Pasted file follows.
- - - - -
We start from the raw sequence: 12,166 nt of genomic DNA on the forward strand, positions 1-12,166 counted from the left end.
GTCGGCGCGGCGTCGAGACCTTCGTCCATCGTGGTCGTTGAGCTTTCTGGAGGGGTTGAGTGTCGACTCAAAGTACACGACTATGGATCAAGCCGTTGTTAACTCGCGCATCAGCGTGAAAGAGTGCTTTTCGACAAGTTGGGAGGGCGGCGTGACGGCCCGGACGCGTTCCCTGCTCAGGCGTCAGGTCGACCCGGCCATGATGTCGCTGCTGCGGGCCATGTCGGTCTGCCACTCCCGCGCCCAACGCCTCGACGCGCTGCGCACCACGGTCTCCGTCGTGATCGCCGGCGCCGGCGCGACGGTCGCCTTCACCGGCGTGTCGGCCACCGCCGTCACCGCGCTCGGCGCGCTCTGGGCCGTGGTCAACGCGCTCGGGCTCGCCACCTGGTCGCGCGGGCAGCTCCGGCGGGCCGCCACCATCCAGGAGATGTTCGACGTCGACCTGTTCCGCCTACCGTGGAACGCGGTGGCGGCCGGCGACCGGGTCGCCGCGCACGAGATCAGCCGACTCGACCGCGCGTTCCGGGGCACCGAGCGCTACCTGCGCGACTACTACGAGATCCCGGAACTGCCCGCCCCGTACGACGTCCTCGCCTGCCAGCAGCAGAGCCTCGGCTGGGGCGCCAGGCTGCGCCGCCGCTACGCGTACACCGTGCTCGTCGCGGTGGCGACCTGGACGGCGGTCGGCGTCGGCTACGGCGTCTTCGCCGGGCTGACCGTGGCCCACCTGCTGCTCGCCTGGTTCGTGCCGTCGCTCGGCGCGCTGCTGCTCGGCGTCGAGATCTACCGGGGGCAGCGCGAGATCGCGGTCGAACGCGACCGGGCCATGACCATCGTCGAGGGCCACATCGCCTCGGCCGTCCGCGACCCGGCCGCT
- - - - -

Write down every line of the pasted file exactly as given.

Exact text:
We start from the raw sequence: 12,166 nt of genomic DNA on the forward strand, positions 1-12,166 counted from the left end.
GTCGGCGCGGCGTCGAGACCTTCGTCCATCGTGGTCGTTGAGCTTTCTGGAGGGGTTGAGTGTCGACTCAAAGTACACGACTATGGATCAAGCCGTTGTTAACTCGCGCATCAGCGTGAAAGAGTGCTTTTCGACAAGTTGGGAGGGCGGCGTGACGGCCCGGACGCGTTCCCTGCTCAGGCGTCAGGTCGACCCGGCCATGATGTCGCTGCTGCGGGCCATGTCGGTCTGCCACTCCCGCGCCCAACGCCTCGACGCGCTGCGCACCACGGTCTCCGTCGTGATCGCCGGCGCCGGCGCGACGGTCGCCTTCACCGGCGTGTCGGCCACCGCCGTCACCGCGCTCGGCGCGCTCTGGGCCGTGGTCAACGCGCTCGGGCTCGCCACCTGGTCGCGCGGGCAGCTCCGGCGGGCCGCCACCATCCAGGAGATGTTCGACGTCGACCTGTTCCGCCTACCGTGGAACGCGGTGGCGGCCGGCGACCGGGTCGCCGCGCACGAGATCAGCCGACTCGACCGCGCGTTCCGGGGCACCGAGCGCTACCTGCGCGACTACTACGAGATCCCGGAACTGCCCGCCCCGTACGACGTCCTCGCCTGCCAGCAGCAGAGCCTCGGCTGGGGCGCCAGGCTGCGCCGCCGCTACGCGTACACCGTGCTCGTCGCGGTGGCGACCTGGACGGCGGTCGGCGTCGGCTACGGCGTCTTCGCCGGGCTGACCGTGGCCCACCTGCTGCTCGCCTGGTTCGTGCCGTCGCTCGGCGCGCTGCTGCTCGGCGTCGAGATCTACCGGGGGCAGCGCGAGATCGCGGTCGAACGCGACCGGGCCATGACCATCGTCGAGGGCCACATCGCCTCGGCCGTCCGCGACCCGGCCGCT